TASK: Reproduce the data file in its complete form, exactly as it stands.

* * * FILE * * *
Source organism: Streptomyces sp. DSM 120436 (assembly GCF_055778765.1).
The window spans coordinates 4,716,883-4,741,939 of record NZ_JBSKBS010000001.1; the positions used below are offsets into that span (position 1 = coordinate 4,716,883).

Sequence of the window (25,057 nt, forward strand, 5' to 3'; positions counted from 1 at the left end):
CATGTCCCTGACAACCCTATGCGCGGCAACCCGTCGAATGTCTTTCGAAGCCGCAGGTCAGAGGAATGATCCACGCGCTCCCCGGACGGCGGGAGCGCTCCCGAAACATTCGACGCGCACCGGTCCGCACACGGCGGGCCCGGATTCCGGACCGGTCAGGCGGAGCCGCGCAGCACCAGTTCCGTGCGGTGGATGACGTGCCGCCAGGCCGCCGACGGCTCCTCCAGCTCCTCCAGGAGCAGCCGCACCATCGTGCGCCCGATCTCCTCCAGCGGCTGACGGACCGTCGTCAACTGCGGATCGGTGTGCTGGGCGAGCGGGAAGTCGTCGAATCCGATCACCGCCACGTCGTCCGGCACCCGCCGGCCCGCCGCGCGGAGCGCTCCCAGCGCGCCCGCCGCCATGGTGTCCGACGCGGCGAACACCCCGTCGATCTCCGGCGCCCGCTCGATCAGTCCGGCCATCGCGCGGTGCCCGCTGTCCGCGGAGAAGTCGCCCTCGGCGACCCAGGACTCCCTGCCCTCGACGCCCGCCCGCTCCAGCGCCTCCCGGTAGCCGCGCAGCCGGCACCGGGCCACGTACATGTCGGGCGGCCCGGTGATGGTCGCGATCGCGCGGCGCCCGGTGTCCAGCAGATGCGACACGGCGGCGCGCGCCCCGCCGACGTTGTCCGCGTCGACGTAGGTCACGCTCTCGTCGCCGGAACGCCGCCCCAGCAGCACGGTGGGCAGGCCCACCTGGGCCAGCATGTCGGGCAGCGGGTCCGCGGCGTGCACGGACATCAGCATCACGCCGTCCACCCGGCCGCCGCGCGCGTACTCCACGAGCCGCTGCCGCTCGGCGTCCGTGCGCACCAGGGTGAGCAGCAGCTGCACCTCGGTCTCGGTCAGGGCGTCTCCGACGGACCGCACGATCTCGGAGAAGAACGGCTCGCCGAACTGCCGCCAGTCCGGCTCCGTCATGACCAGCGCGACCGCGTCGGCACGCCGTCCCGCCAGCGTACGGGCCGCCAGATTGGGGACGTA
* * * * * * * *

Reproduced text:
Source organism: Streptomyces sp. DSM 120436 (assembly GCF_055778765.1).
The window spans coordinates 4,716,883-4,741,939 of record NZ_JBSKBS010000001.1; the positions used below are offsets into that span (position 1 = coordinate 4,716,883).

Sequence of the window (25,057 nt, forward strand, 5' to 3'; positions counted from 1 at the left end):
CATGTCCCTGACAACCCTATGCGCGGCAACCCGTCGAATGTCTTTCGAAGCCGCAGGTCAGAGGAATGATCCACGCGCTCCCCGGACGGCGGGAGCGCTCCCGAAACATTCGACGCGCACCGGTCCGCACACGGCGGGCCCGGATTCCGGACCGGTCAGGCGGAGCCGCGCAGCACCAGTTCCGTGCGGTGGATGACGTGCCGCCAGGCCGCCGACGGCTCCTCCAGCTCCTCCAGGAGCAGCCGCACCATCGTGCGCCCGATCTCCTCCAGCGGCTGACGGACCGTCGTCAACTGCGGATCGGTGTGCTGGGCGAGCGGGAAGTCGTCGAATCCGATCACCGCCACGTCGTCCGGCACCCGCCGGCCCGCCGCGCGGAGCGCTCCCAGCGCGCCCGCCGCCATGGTGTCCGACGCGGCGAACACCCCGTCGATCTCCGGCGCCCGCTCGATCAGTCCGGCCATCGCGCGGTGCCCGCTGTCCGCGGAGAAGTCGCCCTCGGCGACCCAGGACTCCCTGCCCTCGACGCCCGCCCGCTCCAGCGCCTCCCGGTAGCCGCGCAGCCGGCACCGGGCCACGTACATGTCGGGCGGCCCGGTGATGGTCGCGATCGCGCGGCGCCCGGTGTCCAGCAGATGCGACACGGCGGCGCGCGCCCCGCCGACGTTGTCCGCGTCGACGTAGGTCACGCTCTCGTCGCCGGAACGCCGCCCCAGCAGCACGGTGGGCAGGCCCACCTGGGCCAGCATGTCGGGCAGCGGGTCCGCGGCGTGCACGGACATCAGCATCACGCCGTCCACCCGGCCGCCGCGCGCGTACTCCACGAGCCGCTGCCGCTCGGCGTCCGTGCGCACCAGGGTGAGCAGCAGCTGCACCTCGGTCTCGGTCAGGGCGTCTCCGACGGACCGCACGATCTCGGAGAAGAACGGCTCGCCGAACTGCCGCCAGTCCGGCTCCGTCATGACCAGCGCGACCGCGTCGGCACGCCGTCCCGCCAGCGTACGGGCCGCCAGATTGGGGACGTA